Due to the presence of different people with different skills in a game development process, game developers try hard to increase the level of abstraction base on the view of the people working on different parts of a game. Parametric animation is designed for this reason. It provides some parameters as interfaces for other modules like AI or gameplay which want to use animations. Parametric animation ensures that the animation always responds well to parameter changes so other modules like AI or gameplay can change these parameters base on their own computations without any need to deal with the details of animation techniques. This article tends to show how a parametric animation system can be created and be used by other modules. In this article, Unity Mecanim animation system is used to create a parametric animation system.
Today, making video games needs a wide area of knowledge. There exists programmers, game designers, artists and directors in a game development process and each of which is divided into different roles which need different skills. For example an artist can be an animator, modeler or concept artist or a programmer can be AI programmer, tools programmer, gameplay programmer, Network programmer or many other. To develop an entertaining game, this wide area of skills should be used appropriately together. Each person should help the development process by his/her view. To achieve this, some level of abstraction should be created between different people with different skills during game development process. This abstraction could be occurred in animation too. One way to reach this abstraction is to use parametric animations. Parametric animations separate animation system totaly from other modules which want to use it by presenting some parameters. These parameters are some numeric or boolean interfaces that let other modules to connect with the animation system. They can be anything like aim-direction, speed, force, surface gradient, health or maybe a boolean parameter like jump or many other possible parameters. By changing these parameters the animation system returns a suitable motion. There are many ways to create parametric animations like using animation blend trees and combining them with some techniques like animation layering and animation state machines. Other animation techniques can be combined to be used as parametric animation like runtime rigs or many other procedural animation techniques. The most important thing in parametric animation is that, it should respond well to parameter changes so any technique which can help the system to reach this goal can be used. After finding a way to separate details of animation from other game modules, the other modules can start making their own computations more easily. Most of the times, the animation parameters are specified from gameplay, control or AI modules like aim direction or run-speed. In next section a parametric animation system will be created by using animation blend trees and animation state machine.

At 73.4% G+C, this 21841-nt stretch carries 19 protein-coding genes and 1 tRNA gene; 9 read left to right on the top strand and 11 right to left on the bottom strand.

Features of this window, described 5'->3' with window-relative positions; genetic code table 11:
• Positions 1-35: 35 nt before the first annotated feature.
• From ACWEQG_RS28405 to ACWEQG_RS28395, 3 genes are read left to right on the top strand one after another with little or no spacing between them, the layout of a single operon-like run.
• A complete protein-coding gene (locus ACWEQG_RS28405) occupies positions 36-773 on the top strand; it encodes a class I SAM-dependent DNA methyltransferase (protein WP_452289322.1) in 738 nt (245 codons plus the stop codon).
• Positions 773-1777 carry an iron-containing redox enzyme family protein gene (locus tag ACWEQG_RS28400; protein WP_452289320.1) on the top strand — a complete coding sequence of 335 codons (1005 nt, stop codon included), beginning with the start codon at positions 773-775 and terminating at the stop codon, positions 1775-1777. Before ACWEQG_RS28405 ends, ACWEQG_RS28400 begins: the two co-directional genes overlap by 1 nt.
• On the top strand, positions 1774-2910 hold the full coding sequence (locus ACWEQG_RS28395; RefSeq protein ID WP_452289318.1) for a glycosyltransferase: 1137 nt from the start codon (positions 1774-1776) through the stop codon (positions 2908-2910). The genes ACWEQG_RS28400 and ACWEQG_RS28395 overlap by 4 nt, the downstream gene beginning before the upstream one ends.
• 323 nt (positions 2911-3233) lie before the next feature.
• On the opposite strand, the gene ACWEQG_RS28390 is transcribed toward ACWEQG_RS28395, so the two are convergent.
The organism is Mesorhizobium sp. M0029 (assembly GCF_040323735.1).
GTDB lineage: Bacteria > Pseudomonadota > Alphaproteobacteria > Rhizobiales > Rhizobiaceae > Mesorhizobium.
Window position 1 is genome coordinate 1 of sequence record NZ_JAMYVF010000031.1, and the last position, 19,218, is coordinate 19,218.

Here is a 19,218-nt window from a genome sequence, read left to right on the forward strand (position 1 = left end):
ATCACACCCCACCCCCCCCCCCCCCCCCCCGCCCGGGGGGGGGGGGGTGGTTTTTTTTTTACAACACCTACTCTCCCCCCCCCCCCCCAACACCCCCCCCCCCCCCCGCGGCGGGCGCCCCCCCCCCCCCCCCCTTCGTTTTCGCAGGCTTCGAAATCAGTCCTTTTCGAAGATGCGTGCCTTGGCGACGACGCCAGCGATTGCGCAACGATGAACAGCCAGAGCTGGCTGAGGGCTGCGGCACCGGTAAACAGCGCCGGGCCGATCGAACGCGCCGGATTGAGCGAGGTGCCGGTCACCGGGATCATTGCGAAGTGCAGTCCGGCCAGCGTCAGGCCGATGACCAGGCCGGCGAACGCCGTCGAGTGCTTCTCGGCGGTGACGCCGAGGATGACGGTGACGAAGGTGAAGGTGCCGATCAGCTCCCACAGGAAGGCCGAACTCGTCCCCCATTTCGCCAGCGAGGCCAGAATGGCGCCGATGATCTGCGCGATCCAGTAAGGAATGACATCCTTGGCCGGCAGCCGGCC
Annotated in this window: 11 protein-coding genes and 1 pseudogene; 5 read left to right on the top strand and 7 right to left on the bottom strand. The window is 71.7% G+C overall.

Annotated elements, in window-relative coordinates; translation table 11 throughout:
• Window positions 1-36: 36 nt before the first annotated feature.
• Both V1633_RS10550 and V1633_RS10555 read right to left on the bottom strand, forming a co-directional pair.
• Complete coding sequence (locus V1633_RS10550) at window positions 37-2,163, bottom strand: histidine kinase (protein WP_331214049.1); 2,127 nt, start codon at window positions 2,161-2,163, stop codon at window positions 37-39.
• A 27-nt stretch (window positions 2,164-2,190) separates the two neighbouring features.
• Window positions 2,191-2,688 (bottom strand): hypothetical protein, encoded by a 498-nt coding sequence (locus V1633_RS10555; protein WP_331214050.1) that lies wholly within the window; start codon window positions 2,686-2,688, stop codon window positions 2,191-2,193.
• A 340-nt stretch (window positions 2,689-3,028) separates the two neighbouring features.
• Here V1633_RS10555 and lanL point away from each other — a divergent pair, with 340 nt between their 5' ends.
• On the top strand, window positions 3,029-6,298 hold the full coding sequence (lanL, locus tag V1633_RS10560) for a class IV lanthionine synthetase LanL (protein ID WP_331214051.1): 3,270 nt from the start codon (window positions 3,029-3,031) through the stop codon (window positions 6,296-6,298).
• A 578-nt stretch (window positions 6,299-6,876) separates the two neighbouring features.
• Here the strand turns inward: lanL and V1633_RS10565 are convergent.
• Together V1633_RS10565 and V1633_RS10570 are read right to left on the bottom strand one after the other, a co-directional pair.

In this section a parametric locomotion animation system will be designed and implemented. To implement this parametric locomotion system, blend trees and animation state machines are used. Unity’s Mecanim animation system is used to implement this parametric locomotion system. Mecanim is selected for two reasons, first, Unity is very popular among game developers and second, Mecanim provides good features to separate animation from other modules like gameplay or AI. This article just uses one parameter to depict speed of the player. The speed parameter is calculated from other modules and it will be passed to the animation system and the animation system responds to it by selecting its best-suited animations. Figure 1 shows the animation state machine which is created for this reason. Based on the value of speed, animation system can change between idle and locomotion states.